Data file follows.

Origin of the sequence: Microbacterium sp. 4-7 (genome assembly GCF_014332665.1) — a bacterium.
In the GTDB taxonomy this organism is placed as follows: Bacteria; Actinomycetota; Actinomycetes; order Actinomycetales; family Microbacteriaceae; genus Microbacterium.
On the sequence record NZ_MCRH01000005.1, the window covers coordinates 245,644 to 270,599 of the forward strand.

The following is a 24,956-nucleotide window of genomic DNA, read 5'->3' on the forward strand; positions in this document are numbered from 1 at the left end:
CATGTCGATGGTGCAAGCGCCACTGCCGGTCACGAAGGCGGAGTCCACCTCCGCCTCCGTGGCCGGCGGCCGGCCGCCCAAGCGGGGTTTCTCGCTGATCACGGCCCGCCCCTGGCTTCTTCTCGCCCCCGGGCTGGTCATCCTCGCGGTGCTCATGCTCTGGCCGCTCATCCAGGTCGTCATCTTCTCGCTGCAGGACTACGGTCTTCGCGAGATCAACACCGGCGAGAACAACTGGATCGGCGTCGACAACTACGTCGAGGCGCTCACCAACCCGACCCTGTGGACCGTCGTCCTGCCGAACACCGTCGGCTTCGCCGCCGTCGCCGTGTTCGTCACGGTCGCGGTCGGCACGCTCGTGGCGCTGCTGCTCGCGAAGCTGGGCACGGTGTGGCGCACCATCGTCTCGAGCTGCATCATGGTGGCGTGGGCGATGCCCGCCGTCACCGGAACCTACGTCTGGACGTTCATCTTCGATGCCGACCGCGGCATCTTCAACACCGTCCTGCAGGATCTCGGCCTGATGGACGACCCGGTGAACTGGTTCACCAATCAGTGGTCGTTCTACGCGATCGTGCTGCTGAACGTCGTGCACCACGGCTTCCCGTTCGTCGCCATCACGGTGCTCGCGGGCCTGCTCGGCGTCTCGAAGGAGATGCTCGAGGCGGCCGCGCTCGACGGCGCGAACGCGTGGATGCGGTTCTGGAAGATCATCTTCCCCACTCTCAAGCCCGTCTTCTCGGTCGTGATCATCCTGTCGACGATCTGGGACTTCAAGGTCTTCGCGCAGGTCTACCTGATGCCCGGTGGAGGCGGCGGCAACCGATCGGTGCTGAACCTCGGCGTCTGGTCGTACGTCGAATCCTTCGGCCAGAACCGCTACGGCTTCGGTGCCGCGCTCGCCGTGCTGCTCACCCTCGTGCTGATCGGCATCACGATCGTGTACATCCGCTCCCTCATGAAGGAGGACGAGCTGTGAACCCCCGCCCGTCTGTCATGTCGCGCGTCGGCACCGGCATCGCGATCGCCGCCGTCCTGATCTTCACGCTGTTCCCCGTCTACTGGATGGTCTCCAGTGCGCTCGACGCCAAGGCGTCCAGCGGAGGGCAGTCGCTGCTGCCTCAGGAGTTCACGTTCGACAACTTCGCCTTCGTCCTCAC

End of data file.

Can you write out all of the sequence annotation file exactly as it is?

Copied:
Origin of the sequence: Microbacterium sp. 4-7 (genome assembly GCF_014332665.1) — a bacterium.
In the GTDB taxonomy this organism is placed as follows: Bacteria; Actinomycetota; Actinomycetes; order Actinomycetales; family Microbacteriaceae; genus Microbacterium.
On the sequence record NZ_MCRH01000005.1, the window covers coordinates 245,644 to 270,599 of the forward strand.

The following is a 24,956-nucleotide window of genomic DNA, read 5'->3' on the forward strand; positions in this document are numbered from 1 at the left end:
CATGTCGATGGTGCAAGCGCCACTGCCGGTCACGAAGGCGGAGTCCACCTCCGCCTCCGTGGCCGGCGGCCGGCCGCCCAAGCGGGGTTTCTCGCTGATCACGGCCCGCCCCTGGCTTCTTCTCGCCCCCGGGCTGGTCATCCTCGCGGTGCTCATGCTCTGGCCGCTCATCCAGGTCGTCATCTTCTCGCTGCAGGACTACGGTCTTCGCGAGATCAACACCGGCGAGAACAACTGGATCGGCGTCGACAACTACGTCGAGGCGCTCACCAACCCGACCCTGTGGACCGTCGTCCTGCCGAACACCGTCGGCTTCGCCGCCGTCGCCGTGTTCGTCACGGTCGCGGTCGGCACGCTCGTGGCGCTGCTGCTCGCGAAGCTGGGCACGGTGTGGCGCACCATCGTCTCGAGCTGCATCATGGTGGCGTGGGCGATGCCCGCCGTCACCGGAACCTACGTCTGGACGTTCATCTTCGATGCCGACCGCGGCATCTTCAACACCGTCCTGCAGGATCTCGGCCTGATGGACGACCCGGTGAACTGGTTCACCAATCAGTGGTCGTTCTACGCGATCGTGCTGCTGAACGTCGTGCACCACGGCTTCCCGTTCGTCGCCATCACGGTGCTCGCGGGCCTGCTCGGCGTCTCGAAGGAGATGCTCGAGGCGGCCGCGCTCGACGGCGCGAACGCGTGGATGCGGTTCTGGAAGATCATCTTCCCCACTCTCAAGCCCGTCTTCTCGGTCGTGATCATCCTGTCGACGATCTGGGACTTCAAGGTCTTCGCGCAGGTCTACCTGATGCCCGGTGGAGGCGGCGGCAACCGATCGGTGCTGAACCTCGGCGTCTGGTCGTACGTCGAATCCTTCGGCCAGAACCGCTACGGCTTCGGTGCCGCGCTCGCCGTGCTGCTCACCCTCGTGCTGATCGGCATCACGATCGTGTACATCCGCTCCCTCATGAAGGAGGACGAGCTGTGAACCCCCGCCCGTCTGTCATGTCGCGCGTCGGCACCGGCATCGCGATCGCCGCCGTCCTGATCTTCACGCTGTTCCCCGTCTACTGGATGGTCTCCAGTGCGCTCGACGCCAAGGCGTCCAGCGGAGGGCAGTCGCTGCTGCCTCAGGAGTTCACGTTCGACAACTTCGCCTTCGTCCTCAC